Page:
A Mexican flag waves at the Fiesta del Grito at the Capitol on Tuesday September 15, 2015. JAY JANNER / AMERICAN-STATESMAN

This Friday, Mexico will celebrate 206 years of independence from Spain. For those looking for festivities in Austin, you’ve got plenty to choose from. Here are some of the Mexican Independence Day celebrations you can attend while in Austin. And the best part? They’re all free.

Diez y Seis de Septiembre

When: Thursday, Sept. 15, 2016 from 12 p.m. to 1 p.m.

Where: Austin Community College, Riverside Campus 1020 Grove Boulevard.

Longtime Texas legislator Gonzalo Barrientos will be the special guest speaker at this celebration of Mexican Independence Day. Other speakers will include Mayor Steve Adler, County Judge Sarah Eckhardt and Council Member Delia Garza. Consul general of Mexico in Austin Carlos González Gutiérrez will also speak at the event.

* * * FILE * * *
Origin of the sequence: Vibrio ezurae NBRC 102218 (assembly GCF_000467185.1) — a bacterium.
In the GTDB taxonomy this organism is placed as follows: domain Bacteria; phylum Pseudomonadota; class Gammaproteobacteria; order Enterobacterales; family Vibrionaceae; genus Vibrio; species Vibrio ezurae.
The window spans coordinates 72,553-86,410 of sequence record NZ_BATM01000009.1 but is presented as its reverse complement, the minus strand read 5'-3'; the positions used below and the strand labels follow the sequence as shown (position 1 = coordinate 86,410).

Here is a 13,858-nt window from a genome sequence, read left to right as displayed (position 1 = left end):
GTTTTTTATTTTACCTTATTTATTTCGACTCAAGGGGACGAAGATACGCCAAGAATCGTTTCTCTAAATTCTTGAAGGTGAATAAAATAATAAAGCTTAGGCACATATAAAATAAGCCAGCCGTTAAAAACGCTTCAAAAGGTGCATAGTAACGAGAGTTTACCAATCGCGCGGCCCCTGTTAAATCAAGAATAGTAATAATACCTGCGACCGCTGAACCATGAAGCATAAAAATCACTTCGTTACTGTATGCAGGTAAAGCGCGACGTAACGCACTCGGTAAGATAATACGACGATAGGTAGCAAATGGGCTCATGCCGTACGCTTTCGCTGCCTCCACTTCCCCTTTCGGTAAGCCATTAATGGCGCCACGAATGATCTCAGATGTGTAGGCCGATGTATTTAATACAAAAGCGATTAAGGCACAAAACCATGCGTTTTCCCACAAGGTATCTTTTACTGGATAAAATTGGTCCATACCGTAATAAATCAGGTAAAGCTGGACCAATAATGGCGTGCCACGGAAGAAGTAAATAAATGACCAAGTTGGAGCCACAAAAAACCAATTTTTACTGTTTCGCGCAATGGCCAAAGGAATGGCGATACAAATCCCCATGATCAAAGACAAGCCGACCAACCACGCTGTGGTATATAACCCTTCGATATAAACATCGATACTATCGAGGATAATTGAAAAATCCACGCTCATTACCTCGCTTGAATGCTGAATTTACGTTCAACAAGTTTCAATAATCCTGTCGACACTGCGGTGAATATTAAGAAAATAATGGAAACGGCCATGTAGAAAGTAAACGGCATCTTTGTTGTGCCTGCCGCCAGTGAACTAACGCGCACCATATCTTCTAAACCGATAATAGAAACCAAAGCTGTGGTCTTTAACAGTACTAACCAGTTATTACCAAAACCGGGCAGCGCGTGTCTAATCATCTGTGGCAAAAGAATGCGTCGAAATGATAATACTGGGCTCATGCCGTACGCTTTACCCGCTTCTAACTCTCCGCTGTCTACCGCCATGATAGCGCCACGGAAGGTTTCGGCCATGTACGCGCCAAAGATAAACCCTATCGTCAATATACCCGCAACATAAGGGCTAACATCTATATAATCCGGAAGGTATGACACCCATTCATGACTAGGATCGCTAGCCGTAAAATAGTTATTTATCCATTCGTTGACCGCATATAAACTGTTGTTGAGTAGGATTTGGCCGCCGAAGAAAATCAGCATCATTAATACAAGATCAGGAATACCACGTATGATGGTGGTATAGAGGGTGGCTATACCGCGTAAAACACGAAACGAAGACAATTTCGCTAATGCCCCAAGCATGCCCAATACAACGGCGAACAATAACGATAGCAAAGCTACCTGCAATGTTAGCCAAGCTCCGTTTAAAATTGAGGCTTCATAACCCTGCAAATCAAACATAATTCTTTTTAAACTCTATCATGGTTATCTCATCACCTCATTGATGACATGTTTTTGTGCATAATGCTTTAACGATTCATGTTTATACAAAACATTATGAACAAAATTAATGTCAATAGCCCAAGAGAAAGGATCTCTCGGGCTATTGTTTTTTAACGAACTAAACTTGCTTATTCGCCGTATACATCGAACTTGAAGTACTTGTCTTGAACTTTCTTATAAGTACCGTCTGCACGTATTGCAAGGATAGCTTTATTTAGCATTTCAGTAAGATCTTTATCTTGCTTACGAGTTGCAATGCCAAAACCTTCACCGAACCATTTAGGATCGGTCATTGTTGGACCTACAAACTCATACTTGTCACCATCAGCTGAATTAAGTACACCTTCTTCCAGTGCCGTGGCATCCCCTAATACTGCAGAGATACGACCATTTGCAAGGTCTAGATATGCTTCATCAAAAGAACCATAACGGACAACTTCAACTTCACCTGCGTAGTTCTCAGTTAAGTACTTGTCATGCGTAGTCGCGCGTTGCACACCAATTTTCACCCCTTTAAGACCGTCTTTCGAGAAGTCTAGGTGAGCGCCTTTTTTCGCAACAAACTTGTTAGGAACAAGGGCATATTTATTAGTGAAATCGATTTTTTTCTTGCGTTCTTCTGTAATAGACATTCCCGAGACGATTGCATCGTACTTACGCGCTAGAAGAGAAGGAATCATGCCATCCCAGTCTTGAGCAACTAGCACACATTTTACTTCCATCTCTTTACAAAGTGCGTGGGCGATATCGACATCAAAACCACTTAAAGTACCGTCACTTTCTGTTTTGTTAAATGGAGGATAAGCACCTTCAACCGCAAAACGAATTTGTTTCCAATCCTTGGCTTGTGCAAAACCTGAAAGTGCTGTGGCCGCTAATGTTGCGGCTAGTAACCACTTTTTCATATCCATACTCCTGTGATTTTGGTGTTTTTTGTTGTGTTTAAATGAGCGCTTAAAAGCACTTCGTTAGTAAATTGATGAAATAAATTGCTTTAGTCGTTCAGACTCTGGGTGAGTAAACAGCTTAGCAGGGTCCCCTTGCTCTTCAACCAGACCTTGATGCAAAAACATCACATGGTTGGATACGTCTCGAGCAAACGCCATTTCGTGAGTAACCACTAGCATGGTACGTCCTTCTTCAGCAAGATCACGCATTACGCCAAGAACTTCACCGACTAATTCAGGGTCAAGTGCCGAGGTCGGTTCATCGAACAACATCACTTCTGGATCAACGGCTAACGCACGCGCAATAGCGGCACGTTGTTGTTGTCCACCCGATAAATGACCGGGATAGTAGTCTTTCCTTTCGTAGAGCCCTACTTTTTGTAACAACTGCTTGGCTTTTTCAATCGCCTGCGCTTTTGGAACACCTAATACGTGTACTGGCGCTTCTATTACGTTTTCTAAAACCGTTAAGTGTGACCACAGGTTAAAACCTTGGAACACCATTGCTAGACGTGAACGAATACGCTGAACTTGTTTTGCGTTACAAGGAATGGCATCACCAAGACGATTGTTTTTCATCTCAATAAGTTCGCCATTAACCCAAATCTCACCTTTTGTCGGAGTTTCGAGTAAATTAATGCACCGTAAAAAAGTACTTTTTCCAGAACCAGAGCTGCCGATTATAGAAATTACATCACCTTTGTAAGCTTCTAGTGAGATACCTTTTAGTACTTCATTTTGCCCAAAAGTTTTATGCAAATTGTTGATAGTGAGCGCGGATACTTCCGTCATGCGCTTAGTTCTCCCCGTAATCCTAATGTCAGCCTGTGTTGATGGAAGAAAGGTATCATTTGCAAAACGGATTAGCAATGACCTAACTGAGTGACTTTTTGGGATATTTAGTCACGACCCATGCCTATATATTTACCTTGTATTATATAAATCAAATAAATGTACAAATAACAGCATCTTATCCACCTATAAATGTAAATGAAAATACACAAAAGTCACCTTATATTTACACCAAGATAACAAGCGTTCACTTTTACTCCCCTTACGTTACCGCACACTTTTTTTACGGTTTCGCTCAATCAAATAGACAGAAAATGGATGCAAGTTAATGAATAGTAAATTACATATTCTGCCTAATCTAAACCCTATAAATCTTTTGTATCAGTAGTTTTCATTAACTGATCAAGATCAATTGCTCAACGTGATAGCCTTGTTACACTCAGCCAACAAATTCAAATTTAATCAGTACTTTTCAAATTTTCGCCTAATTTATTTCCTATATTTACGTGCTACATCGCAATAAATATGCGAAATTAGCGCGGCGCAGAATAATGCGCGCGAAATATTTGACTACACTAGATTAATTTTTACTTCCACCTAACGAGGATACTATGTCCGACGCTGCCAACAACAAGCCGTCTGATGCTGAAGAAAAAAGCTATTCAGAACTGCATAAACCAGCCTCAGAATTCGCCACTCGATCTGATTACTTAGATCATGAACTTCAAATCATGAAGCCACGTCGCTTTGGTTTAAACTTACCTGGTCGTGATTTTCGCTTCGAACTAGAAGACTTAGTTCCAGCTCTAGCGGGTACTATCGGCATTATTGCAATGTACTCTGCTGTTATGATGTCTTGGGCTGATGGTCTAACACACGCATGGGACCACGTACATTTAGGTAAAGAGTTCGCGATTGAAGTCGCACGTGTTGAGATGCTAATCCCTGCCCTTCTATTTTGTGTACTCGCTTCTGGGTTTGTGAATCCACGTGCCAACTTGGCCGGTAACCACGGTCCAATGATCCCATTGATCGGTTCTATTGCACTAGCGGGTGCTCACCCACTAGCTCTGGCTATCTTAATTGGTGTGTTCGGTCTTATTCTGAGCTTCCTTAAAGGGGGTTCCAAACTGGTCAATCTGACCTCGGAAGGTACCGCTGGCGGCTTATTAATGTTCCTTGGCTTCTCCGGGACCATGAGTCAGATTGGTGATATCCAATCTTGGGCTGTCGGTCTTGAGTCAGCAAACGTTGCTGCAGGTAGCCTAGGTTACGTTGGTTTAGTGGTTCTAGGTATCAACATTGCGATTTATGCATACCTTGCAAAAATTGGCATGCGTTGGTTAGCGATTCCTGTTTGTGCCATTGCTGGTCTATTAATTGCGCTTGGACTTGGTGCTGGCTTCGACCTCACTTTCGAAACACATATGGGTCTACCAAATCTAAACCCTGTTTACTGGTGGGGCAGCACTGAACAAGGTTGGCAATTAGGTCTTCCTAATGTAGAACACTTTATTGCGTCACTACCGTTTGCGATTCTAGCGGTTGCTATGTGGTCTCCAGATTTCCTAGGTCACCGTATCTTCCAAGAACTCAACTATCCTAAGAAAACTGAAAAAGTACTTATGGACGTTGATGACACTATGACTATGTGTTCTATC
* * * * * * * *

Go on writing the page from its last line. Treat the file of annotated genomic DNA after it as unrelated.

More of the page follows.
Fiesta del Grito 

When: Thursday, Sept. 15, 2016 from 6 p.m. to 9:30 p.m.

Where: West end of the Texas Capitol on Colorado Street between Eleventh and Thirteenth streets

Organized by the Fiesta del Grito Foundation, the Mexican consulate in Austin, the Mexican-American Legislative Caucus and Univision, this event will include musical performances and traditional Mexican folk dances. The event, which will be televised on Univision, has been held in the city for 24 years and will culminate with the traditional “Grito de Independencia” at 9 p.m., which is a reenactment of Miguel Hidalgo’s call to his countrymen for independence from Spain.

Viva Mexico! 2016

When: Friday, Sept. 16, 2016 from 6 p.m. to 9 p.m.

Where: Mexican American Cultural Center

Consul general of Mexico in Austin, Carlos González Gutiérrez, will give the opening remarks for this celebration at the Mexican American Cultural Center. The event will also include mariachi, traditional folk dances and other musical performances.